Le groupe d’experts se composait de chefs de file en MU qui provenaient de toutes les régions du Canada, et il a tenu régulièrement des réunions par téléconférence sur une période de neuf mois. S’appuyant sur la diversité de leur bagage de connaissances et de leur expérience ainsi que sur l’examen de la documentation et sur l’élaboration d’une série de vidéos sur le pouvoir d’influence, les membres ont présenté les grands thèmes autour desquels s’articuleraient les recommandations sur l’édification et le renforcement de ce pouvoir en MU, à l’occasion du symposium sur les affaires universitaires de l’ACMU de 2015, qui s’est tenu à Edmonton, en Alberta. On a demandé aux participants (environ 80 médecins d’urgence intéressés par le pouvoir d’influence) de faire part de leurs observations sur le sujet. Le groupe d’experts a, par la suite, élaboré des recommandations préliminaires en tenant compte des observations des participants, d’un nouvel examen de la série de vidéos sur le pouvoir d’influence et de l’opinion d’experts. Après cela, les recommandations ont été transmises à la division des affaires universitaires de l’ACMU pour d’autres observations, puis ont finalement été mises à jour par le groupe d’experts après l’atteinte d’un consensus.

Résultats

Le groupe, éclairé par la démarche, a formulé des recommandations sur quatre grands thèmes : 1) la préparation au pouvoir d’influence et la formation; 2) l’autoréflexion et l’intelligence émotionnelle; 3) les qualités de chef en milieu universitaire; et 4) l’équilibre dans la représentation des sexes au sein de la sphère d’influence en MU, dans le milieu universitaire. Les recommandations visaient à soutenir et à encourager la nouvelle génération de chefs de file en MU, dans le milieu universitaire, au Canada, et elles portaient sur le mentorat en matière de pouvoir d’influence, l’offre de cours de formation et de programmes structurés dans le domaine, la formation autodirigée de chefs de file potentiels, la formation d’un sous-groupe canadien rattaché à l’AACEM/SAEM Chair Development Program et la représentation équilibrée des sexes dans les rôles de direction.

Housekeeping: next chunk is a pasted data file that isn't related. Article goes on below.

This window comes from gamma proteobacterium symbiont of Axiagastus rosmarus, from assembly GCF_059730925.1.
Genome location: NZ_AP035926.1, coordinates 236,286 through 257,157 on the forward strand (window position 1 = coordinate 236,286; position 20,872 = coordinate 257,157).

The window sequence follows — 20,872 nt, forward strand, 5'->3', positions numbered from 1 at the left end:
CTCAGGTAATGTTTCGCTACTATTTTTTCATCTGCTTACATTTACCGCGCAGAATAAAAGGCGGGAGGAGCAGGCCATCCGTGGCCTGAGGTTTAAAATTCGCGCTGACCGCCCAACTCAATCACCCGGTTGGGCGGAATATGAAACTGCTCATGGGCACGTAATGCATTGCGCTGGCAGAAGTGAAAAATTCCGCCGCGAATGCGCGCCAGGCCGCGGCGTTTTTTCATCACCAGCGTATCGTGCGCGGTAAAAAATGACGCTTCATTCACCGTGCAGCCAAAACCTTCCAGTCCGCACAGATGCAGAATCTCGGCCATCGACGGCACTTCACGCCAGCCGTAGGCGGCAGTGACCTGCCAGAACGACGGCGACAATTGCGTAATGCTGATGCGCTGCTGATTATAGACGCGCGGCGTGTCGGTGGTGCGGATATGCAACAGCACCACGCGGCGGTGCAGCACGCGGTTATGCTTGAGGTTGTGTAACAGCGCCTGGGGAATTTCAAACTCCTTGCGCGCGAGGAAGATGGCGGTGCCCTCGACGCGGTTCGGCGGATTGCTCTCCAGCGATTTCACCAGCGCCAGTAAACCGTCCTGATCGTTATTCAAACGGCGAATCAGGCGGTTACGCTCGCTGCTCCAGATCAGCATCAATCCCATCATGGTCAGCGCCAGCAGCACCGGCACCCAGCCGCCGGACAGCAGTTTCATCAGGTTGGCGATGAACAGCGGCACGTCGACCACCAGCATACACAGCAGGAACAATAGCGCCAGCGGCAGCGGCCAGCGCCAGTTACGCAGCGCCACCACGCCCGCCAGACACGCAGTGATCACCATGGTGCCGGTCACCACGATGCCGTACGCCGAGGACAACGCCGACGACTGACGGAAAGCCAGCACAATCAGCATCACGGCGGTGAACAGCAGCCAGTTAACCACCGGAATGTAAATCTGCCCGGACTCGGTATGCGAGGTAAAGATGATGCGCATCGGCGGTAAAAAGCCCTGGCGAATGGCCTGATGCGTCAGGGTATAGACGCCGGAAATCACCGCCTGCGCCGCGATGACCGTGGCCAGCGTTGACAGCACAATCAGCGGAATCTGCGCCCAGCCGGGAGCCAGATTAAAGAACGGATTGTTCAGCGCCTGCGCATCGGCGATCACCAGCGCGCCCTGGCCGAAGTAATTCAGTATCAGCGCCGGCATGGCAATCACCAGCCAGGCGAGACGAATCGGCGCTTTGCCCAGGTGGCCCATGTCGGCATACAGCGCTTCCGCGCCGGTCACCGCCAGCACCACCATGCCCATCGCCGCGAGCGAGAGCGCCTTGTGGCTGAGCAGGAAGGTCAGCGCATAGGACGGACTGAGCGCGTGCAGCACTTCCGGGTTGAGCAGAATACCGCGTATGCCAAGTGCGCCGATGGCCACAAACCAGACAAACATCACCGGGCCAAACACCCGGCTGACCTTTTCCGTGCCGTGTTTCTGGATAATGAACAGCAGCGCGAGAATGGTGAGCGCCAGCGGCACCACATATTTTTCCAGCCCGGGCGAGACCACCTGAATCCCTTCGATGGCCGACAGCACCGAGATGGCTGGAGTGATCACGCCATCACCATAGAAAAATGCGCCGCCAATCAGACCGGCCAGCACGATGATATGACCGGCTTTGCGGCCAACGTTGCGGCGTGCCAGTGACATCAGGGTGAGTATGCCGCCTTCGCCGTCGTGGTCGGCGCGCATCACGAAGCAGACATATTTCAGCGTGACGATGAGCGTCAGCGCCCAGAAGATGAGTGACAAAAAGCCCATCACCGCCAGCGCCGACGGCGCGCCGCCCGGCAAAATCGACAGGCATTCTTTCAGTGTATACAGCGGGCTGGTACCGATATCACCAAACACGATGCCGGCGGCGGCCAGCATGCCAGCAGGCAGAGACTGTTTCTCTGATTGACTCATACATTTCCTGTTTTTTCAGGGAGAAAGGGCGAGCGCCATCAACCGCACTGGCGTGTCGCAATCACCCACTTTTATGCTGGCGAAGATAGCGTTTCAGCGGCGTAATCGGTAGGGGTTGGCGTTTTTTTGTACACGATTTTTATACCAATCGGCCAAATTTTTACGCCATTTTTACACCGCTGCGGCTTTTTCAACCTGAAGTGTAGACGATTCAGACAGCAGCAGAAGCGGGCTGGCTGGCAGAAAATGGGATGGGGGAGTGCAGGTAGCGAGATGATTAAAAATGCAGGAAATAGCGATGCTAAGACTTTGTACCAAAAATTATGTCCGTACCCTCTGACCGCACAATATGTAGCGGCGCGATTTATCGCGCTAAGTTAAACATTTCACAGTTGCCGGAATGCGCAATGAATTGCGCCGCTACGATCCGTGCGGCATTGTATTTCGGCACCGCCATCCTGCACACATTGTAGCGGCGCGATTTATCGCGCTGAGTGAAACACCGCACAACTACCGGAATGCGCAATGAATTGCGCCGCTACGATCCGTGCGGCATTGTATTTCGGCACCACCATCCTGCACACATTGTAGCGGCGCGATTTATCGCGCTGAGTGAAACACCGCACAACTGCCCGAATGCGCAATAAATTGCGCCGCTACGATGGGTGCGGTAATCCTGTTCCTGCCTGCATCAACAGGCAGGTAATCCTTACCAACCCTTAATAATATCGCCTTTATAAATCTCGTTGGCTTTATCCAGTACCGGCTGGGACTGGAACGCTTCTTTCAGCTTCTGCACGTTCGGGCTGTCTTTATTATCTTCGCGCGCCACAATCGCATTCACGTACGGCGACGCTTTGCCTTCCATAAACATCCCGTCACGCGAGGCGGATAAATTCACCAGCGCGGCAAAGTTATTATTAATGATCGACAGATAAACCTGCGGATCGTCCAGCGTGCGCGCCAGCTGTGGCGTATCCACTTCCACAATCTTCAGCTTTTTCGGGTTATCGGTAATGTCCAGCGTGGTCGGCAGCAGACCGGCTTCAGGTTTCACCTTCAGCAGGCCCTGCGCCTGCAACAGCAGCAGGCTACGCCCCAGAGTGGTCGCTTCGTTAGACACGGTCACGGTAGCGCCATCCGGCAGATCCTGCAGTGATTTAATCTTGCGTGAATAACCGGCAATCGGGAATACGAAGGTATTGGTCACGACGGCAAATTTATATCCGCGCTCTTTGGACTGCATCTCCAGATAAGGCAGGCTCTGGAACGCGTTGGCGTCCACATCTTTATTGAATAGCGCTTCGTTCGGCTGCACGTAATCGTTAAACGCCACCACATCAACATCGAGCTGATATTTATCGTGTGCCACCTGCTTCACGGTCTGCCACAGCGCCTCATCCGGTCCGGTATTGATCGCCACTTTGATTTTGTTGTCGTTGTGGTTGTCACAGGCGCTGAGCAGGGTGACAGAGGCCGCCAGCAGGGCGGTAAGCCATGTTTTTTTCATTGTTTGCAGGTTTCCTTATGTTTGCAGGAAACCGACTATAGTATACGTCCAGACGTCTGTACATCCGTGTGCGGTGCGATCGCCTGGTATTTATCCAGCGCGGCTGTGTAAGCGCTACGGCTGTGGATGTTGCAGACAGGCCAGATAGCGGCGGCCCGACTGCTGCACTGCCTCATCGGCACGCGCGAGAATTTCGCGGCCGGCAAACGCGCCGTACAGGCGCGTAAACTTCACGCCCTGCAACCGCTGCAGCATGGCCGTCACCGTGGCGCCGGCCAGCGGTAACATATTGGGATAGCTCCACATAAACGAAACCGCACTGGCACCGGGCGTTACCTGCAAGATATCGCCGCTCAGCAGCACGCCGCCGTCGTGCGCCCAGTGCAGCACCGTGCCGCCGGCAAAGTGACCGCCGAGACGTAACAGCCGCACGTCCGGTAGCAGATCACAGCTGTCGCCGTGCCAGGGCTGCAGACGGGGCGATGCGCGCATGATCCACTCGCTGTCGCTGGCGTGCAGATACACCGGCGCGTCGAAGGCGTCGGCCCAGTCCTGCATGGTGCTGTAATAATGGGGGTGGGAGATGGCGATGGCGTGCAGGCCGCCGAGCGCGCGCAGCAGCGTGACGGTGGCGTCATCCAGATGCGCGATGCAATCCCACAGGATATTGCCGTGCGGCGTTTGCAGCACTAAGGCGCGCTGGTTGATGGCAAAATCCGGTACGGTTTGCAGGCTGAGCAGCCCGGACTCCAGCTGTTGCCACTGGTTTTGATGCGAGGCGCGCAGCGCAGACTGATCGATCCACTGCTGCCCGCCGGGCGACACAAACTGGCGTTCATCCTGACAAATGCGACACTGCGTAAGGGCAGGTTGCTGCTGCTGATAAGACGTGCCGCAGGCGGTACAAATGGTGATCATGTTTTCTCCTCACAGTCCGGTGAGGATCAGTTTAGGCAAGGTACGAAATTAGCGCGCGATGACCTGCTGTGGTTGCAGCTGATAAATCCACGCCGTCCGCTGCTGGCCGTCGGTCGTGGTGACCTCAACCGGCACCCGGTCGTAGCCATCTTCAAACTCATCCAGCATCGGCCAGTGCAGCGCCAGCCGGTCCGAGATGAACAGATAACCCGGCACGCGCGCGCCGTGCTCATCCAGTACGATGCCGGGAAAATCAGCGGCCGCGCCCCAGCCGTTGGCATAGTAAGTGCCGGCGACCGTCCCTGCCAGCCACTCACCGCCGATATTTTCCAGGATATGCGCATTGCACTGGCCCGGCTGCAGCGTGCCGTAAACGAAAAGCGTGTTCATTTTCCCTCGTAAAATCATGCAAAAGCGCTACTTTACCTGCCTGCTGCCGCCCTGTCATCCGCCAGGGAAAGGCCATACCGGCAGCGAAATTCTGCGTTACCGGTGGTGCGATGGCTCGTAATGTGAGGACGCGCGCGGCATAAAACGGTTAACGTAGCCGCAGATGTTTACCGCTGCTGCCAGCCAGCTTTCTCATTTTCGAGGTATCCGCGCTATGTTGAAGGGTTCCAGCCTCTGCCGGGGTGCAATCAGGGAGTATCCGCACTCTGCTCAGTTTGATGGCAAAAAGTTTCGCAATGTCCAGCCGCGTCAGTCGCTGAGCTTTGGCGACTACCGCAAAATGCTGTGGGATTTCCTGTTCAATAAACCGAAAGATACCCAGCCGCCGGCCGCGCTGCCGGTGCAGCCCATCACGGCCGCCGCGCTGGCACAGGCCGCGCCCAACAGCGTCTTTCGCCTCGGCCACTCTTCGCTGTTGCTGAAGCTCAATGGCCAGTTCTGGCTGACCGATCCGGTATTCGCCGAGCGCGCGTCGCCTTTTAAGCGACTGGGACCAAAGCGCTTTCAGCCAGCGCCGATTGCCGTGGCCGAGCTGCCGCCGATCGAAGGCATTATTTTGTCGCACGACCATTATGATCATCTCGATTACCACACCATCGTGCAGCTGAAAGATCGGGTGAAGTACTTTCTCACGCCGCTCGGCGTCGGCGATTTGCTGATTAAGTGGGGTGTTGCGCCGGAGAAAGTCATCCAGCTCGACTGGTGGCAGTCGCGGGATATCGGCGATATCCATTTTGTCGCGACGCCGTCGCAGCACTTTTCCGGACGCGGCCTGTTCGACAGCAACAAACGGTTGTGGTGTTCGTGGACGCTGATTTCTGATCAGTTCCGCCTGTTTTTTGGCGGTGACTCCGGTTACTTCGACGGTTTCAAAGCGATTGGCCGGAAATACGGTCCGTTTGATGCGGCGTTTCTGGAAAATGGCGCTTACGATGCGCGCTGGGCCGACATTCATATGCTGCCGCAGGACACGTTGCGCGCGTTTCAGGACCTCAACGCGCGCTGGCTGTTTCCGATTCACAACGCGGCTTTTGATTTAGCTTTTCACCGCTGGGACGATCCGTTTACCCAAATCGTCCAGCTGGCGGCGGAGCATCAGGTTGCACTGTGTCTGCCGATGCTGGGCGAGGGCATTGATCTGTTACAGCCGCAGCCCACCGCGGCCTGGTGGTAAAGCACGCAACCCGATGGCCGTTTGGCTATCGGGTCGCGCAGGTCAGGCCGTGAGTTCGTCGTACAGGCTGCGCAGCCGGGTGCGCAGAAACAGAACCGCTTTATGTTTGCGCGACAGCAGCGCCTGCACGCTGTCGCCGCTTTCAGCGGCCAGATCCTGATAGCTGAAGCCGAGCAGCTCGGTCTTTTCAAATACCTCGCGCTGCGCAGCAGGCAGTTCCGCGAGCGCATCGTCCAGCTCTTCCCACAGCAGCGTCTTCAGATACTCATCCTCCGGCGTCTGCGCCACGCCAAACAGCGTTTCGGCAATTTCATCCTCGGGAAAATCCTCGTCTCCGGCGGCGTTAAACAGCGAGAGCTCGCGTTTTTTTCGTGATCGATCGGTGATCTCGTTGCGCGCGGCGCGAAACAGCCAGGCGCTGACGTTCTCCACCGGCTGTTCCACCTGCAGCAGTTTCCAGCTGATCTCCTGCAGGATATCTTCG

Conclusions

Ces recommandations servent de feuille de route à tous les chefs de file en MU (et aux chefs potentiels) afin qu’ils misent sur leur réussite, qu’ils soient source d’inspiration pour leurs collègues et qu’ils insufflent la confiance à la nouvelle génération de chefs de file en MU au Canada.

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Copyright

Corresponding author

Correspondence to: Dr. Douglas Sinclair, St. Michael’s Hospital, 30 Bond Street, Toronto, ON M5B 2Y9; Email: sinclaird@smh.ca.

References

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Keywords

CAEP 2015 Academic Symposium: Leadership within the emergency medicine academic community and beyond

  • Doug Sinclair (a1), James R. Worthington (a2), Gary Joubert (a3), Brian R. Holroyd (a4), James Stempien (a5), Eric Letovsky (a6), Tim Rutledge (a6) (a7), Constance LeBlanc (a8), Carrol Pitters (a9), Andrew McCallum (a10), Brendan Carr (a11), Rocco Gerace (a12), Ian G. Stiell (a2), Jennifer D. Artz (a13) and Jim Christenson (a14)...